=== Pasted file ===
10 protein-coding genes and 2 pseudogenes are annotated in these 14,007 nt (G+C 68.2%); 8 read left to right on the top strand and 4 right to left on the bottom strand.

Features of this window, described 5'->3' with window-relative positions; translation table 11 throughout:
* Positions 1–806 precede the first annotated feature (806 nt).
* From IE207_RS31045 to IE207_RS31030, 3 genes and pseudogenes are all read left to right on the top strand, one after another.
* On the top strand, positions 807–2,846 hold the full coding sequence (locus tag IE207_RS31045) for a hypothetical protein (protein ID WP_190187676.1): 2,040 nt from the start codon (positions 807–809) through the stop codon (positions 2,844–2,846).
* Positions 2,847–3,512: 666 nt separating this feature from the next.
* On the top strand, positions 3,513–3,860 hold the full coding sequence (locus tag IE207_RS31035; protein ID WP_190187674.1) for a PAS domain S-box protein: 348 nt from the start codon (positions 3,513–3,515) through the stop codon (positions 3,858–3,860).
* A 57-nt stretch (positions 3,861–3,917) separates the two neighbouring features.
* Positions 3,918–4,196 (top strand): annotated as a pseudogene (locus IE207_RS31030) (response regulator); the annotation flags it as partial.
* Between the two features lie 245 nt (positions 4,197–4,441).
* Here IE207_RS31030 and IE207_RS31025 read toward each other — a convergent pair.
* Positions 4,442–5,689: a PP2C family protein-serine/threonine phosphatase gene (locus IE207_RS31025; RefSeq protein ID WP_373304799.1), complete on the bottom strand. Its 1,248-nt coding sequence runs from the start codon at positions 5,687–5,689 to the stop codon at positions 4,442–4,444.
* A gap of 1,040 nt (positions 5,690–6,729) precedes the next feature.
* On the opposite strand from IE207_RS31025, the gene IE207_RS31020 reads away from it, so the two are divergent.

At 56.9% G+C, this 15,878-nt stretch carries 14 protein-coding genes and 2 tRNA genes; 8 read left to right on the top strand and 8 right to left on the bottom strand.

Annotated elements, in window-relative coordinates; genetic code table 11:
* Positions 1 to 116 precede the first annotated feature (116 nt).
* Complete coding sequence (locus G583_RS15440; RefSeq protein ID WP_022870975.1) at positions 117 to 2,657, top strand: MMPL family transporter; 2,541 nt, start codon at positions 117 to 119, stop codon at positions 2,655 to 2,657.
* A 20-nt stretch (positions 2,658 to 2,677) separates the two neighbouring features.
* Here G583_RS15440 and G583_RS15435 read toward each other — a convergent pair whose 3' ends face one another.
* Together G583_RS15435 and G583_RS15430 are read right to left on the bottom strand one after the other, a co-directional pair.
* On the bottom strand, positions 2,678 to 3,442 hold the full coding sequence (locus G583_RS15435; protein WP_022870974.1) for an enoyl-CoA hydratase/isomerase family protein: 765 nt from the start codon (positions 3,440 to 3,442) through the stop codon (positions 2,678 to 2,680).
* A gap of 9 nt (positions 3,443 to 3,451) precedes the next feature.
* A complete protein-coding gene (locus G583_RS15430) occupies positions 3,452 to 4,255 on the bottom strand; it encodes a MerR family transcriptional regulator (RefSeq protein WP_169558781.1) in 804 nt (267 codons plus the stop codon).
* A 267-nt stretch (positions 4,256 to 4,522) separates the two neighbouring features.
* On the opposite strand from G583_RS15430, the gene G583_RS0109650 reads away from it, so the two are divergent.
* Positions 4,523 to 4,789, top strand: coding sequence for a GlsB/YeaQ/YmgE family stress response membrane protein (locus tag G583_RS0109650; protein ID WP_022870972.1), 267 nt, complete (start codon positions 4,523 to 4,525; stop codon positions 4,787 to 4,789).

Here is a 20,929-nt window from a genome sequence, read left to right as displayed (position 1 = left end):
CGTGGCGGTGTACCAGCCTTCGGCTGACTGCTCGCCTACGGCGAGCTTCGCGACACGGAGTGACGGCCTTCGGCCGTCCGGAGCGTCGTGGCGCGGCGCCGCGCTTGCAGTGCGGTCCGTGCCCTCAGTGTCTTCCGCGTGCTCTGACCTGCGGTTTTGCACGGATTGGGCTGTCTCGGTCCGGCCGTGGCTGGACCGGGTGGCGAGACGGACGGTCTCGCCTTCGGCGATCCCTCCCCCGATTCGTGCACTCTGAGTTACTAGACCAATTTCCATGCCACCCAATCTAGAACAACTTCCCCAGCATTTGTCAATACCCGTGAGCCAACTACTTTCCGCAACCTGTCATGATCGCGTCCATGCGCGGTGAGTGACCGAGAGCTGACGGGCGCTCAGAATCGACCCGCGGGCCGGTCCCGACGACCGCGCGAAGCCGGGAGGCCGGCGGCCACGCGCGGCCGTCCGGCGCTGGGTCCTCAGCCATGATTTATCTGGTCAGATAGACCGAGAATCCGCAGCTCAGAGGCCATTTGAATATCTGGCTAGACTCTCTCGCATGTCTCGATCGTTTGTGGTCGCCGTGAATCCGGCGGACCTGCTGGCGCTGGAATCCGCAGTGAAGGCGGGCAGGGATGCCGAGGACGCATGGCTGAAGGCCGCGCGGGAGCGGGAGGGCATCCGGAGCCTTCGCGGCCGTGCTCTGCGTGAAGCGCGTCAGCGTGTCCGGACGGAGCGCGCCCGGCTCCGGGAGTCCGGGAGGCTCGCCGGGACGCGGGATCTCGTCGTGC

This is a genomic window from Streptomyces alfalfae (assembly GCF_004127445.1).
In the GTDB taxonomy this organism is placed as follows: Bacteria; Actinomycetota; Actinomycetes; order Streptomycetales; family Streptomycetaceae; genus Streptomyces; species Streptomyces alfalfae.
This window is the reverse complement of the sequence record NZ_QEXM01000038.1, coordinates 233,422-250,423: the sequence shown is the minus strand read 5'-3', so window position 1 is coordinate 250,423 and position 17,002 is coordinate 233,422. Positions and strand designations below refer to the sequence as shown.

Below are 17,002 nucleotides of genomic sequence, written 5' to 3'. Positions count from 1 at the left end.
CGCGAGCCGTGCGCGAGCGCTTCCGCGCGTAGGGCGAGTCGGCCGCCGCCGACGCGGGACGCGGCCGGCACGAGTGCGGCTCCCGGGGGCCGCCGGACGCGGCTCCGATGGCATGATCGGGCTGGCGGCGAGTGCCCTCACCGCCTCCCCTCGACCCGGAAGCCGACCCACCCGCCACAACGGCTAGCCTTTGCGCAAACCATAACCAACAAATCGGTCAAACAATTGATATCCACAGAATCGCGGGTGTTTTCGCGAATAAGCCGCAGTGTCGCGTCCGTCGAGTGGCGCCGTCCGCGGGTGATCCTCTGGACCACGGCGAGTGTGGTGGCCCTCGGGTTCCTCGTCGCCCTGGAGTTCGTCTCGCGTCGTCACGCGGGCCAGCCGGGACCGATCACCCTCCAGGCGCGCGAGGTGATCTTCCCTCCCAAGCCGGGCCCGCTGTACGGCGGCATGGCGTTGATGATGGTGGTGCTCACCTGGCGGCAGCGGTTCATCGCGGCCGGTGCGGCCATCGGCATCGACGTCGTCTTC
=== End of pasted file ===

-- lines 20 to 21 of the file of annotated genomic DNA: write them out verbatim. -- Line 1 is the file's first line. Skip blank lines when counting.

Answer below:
* Here G583_RS15440 and G583_RS15435 read toward each other — a convergent pair whose 3' ends face one another.
* Together G583_RS15435 and G583_RS15430 are read right to left on the bottom strand one after the other, a co-directional pair.